Wednesday, August 22, 2012
If I were a Klansman, wanting to sabotage black education, I couldn't find better allies than education establishment liberals and officials in the Obama administration, especially Secretary of Education Arne Duncan, who in March 2010 announced that his department was "going to reinvigorate civil rights enforcement."America had just elected a black man as President. What lurking vestige of racism was there that needed eradication? MacDonald answers at the beginning of her article:
[T]he Departments of Education and Justice have launched a campaign against disproportionate minority discipline rates, which show up in virtually every school district with significant numbers of black and Hispanic students. The possibility that students' behavior, not educators' racism, drives those rates lies outside the Obama administration's conceptual universe. But the country will pay a high price for the feds' blindness, as the cascade of red tape and lawsuits emanating from Washington will depress student achievement and enrich advocates and attorneys for years to come. [bold added]Williams relays the following from MacDonald: "between September 2011 and February 2012, 25 times more black Chicago students than white students were arrested at school, mostly for battery." Arrests at school for battery? I am not as old as Williams, and my Catholic school probably hadn't slipped as far as the public ones, but I recall classmates getting smacked by the nuns for far less. Williams sees a connection, although he understates it, "Educators might not see classroom comportment as a priority. "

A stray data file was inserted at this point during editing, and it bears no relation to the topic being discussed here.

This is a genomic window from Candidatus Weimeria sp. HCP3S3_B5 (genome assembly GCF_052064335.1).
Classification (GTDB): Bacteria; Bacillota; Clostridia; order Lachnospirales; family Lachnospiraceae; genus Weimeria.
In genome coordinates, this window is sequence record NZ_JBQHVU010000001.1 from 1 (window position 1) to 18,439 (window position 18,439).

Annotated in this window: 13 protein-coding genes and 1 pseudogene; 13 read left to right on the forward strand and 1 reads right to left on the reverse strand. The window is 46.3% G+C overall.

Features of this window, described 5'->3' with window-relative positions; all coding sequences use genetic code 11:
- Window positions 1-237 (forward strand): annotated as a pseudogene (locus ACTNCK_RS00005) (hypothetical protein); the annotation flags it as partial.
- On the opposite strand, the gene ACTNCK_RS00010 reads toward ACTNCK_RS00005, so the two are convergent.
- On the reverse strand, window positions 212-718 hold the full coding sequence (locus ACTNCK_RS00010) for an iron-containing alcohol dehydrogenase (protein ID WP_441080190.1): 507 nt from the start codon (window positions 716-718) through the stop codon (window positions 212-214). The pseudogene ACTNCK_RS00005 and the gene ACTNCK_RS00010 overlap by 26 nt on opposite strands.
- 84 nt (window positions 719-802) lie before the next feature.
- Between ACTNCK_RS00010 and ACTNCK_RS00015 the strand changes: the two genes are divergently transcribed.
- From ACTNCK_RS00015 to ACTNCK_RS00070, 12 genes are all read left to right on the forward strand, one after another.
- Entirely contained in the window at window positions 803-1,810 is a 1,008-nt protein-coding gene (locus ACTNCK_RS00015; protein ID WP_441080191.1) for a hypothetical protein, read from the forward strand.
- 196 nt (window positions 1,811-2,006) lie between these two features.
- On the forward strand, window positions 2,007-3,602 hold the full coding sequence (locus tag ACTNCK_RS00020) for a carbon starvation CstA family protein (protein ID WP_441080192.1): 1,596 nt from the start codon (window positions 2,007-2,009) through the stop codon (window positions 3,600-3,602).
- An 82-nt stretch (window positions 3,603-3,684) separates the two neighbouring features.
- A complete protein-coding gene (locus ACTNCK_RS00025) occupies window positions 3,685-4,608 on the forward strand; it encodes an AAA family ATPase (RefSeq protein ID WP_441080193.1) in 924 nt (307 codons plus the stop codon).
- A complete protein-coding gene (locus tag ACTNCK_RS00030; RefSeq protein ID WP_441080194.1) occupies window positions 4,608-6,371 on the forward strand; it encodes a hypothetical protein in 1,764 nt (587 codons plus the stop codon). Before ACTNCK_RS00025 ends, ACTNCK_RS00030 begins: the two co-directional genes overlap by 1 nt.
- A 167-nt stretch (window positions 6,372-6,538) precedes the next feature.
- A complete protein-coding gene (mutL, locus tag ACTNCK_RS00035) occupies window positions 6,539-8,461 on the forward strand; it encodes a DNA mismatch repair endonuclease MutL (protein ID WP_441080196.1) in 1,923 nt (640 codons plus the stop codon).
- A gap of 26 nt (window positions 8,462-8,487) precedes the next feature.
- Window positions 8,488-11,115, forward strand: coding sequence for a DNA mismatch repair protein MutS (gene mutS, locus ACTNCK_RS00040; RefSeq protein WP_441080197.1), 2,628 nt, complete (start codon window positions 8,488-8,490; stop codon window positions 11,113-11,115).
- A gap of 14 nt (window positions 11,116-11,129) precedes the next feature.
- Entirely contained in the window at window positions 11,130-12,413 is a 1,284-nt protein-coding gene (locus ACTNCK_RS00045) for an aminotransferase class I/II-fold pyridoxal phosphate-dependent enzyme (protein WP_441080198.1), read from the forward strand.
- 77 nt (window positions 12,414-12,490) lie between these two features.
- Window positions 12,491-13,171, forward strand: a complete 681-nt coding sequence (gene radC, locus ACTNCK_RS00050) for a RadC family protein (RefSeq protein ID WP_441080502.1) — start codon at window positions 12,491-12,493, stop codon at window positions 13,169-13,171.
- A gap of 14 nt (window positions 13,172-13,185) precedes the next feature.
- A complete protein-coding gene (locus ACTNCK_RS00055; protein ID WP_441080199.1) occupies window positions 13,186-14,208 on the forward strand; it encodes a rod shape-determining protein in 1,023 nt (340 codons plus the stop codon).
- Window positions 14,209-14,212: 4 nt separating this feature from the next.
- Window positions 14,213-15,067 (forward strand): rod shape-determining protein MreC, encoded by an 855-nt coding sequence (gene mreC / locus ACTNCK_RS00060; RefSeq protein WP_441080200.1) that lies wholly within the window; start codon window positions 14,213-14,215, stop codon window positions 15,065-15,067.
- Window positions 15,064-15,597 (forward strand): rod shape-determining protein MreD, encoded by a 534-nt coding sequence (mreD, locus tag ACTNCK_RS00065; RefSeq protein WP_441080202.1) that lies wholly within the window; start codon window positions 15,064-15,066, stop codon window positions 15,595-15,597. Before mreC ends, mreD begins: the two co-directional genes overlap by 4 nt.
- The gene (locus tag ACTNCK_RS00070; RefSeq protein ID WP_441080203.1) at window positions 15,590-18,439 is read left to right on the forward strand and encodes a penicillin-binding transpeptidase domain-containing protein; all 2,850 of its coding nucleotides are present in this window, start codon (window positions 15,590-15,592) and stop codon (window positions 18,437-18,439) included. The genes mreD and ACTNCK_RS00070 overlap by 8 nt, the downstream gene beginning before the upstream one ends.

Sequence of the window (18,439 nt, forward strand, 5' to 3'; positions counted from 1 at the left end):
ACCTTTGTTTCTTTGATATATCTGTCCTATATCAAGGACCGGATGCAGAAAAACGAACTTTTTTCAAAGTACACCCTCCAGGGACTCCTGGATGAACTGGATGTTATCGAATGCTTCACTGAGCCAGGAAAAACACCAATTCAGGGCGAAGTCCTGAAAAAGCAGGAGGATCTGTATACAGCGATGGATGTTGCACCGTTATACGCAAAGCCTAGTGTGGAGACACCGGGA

Williams ends by shaming a great many civil rights figures by name:
Some of today's black political leaders are around my age, 76, such as Reps. Maxine Waters, Charles Rangel, John Conyers, former Virginia Gov. Douglas Wilder, Jesse Jackson and many others. Ask them what their parents would have done had they cursed, assaulted a teacher or engaged in disruptive behavior that's become routine in far too many schools. Would their parents have accepted the grossly disrespectful public behavior that includes foul language and racial epithets? Their silence and support of the status quo represent a betrayal of epic proportions to the blood, sweat and tears of our ancestors in their struggle to make today's education opportunities available.Setting aside the fact that not having a nationwide, government-run educational system at all would at the least spare us from having such massive error enforced as a standard, Williams is right: So long as there exists such a system, we should at least make some meager attempt to use it for its alleged purpose. Discipline and even proper etiquette are vital components of education, and its absence undermines the others.